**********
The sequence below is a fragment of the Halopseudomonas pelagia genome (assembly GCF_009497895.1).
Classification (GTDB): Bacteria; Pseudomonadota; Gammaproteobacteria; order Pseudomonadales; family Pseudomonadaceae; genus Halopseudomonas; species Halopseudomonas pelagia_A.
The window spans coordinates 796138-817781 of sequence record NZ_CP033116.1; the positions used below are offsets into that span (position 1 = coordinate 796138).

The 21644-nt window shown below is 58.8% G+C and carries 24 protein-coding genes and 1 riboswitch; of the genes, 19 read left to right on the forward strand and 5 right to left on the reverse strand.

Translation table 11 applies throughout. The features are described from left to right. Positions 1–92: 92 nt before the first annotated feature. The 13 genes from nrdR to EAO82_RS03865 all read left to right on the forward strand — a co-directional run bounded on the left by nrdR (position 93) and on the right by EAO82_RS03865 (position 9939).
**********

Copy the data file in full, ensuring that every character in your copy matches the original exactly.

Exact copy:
The sequence below is a fragment of the Halopseudomonas pelagia genome (assembly GCF_009497895.1).
Classification (GTDB): Bacteria; Pseudomonadota; Gammaproteobacteria; order Pseudomonadales; family Pseudomonadaceae; genus Halopseudomonas; species Halopseudomonas pelagia_A.
The window spans coordinates 796138-817781 of sequence record NZ_CP033116.1; the positions used below are offsets into that span (position 1 = coordinate 796138).

The 21644-nt window shown below is 58.8% G+C and carries 24 protein-coding genes and 1 riboswitch; of the genes, 19 read left to right on the forward strand and 5 right to left on the reverse strand.

Translation table 11 applies throughout. The features are described from left to right. Positions 1–92: 92 nt before the first annotated feature. The 13 genes from nrdR to EAO82_RS03865 all read left to right on the forward strand — a co-directional run bounded on the left by nrdR (position 93) and on the right by EAO82_RS03865 (position 9939).